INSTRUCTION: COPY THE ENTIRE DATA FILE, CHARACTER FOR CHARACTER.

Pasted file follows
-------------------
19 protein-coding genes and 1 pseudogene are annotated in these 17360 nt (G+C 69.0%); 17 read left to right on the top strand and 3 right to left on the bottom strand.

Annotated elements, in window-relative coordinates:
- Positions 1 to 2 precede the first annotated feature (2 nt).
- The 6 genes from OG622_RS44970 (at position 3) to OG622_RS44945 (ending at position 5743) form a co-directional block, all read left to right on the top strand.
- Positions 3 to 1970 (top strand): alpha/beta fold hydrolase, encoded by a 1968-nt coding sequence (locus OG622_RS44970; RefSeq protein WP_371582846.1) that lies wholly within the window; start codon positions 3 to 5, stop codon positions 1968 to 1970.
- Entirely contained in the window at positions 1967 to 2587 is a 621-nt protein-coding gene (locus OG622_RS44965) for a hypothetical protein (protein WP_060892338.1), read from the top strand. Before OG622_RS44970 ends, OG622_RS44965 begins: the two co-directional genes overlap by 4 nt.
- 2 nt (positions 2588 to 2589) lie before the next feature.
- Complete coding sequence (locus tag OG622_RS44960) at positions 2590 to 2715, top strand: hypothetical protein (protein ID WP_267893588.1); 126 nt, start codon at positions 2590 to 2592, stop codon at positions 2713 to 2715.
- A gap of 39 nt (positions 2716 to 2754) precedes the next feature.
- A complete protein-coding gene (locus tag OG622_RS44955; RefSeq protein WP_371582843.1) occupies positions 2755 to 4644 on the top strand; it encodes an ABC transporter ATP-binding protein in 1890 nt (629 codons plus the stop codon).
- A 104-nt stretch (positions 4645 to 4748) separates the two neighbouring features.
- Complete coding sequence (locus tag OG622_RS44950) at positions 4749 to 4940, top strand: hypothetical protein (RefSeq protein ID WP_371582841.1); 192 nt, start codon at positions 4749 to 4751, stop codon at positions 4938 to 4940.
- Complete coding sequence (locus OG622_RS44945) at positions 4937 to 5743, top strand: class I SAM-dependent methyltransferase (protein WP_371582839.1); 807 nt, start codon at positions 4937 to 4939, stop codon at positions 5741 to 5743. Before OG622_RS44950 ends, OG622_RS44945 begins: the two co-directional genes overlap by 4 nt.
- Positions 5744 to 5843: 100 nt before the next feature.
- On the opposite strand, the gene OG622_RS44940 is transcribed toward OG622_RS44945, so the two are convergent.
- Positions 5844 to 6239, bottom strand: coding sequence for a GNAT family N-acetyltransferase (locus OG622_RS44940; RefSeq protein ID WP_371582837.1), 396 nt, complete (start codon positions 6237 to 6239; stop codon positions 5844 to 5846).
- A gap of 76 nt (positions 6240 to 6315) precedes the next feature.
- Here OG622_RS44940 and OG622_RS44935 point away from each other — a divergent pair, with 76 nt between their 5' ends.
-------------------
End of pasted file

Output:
19 protein-coding genes and 1 pseudogene are annotated in these 17360 nt (G+C 69.0%); 17 read left to right on the top strand and 3 right to left on the bottom strand.

Annotated elements, in window-relative coordinates:
- Positions 1 to 2 precede the first annotated feature (2 nt).
- The 6 genes from OG622_RS44970 (at position 3) to OG622_RS44945 (ending at position 5743) form a co-directional block, all read left to right on the top strand.
- Positions 3 to 1970 (top strand): alpha/beta fold hydrolase, encoded by a 1968-nt coding sequence (locus OG622_RS44970; RefSeq protein WP_371582846.1) that lies wholly within the window; start codon positions 3 to 5, stop codon positions 1968 to 1970.
- Entirely contained in the window at positions 1967 to 2587 is a 621-nt protein-coding gene (locus OG622_RS44965) for a hypothetical protein (protein WP_060892338.1), read from the top strand. Before OG622_RS44970 ends, OG622_RS44965 begins: the two co-directional genes overlap by 4 nt.
- 2 nt (positions 2588 to 2589) lie before the next feature.
- Complete coding sequence (locus tag OG622_RS44960) at positions 2590 to 2715, top strand: hypothetical protein (protein ID WP_267893588.1); 126 nt, start codon at positions 2590 to 2592, stop codon at positions 2713 to 2715.
- A gap of 39 nt (positions 2716 to 2754) precedes the next feature.
- A complete protein-coding gene (locus tag OG622_RS44955; RefSeq protein WP_371582843.1) occupies positions 2755 to 4644 on the top strand; it encodes an ABC transporter ATP-binding protein in 1890 nt (629 codons plus the stop codon).
- A 104-nt stretch (positions 4645 to 4748) separates the two neighbouring features.
- Complete coding sequence (locus tag OG622_RS44950) at positions 4749 to 4940, top strand: hypothetical protein (RefSeq protein ID WP_371582841.1); 192 nt, start codon at positions 4749 to 4751, stop codon at positions 4938 to 4940.
- Complete coding sequence (locus OG622_RS44945) at positions 4937 to 5743, top strand: class I SAM-dependent methyltransferase (protein WP_371582839.1); 807 nt, start codon at positions 4937 to 4939, stop codon at positions 5741 to 5743. Before OG622_RS44950 ends, OG622_RS44945 begins: the two co-directional genes overlap by 4 nt.
- Positions 5744 to 5843: 100 nt before the next feature.
- On the opposite strand, the gene OG622_RS44940 is transcribed toward OG622_RS44945, so the two are convergent.
- Positions 5844 to 6239, bottom strand: coding sequence for a GNAT family N-acetyltransferase (locus OG622_RS44940; RefSeq protein ID WP_371582837.1), 396 nt, complete (start codon positions 6237 to 6239; stop codon positions 5844 to 5846).
- A gap of 76 nt (positions 6240 to 6315) precedes the next feature.
- Here OG622_RS44940 and OG622_RS44935 point away from each other — a divergent pair, with 76 nt between their 5' ends.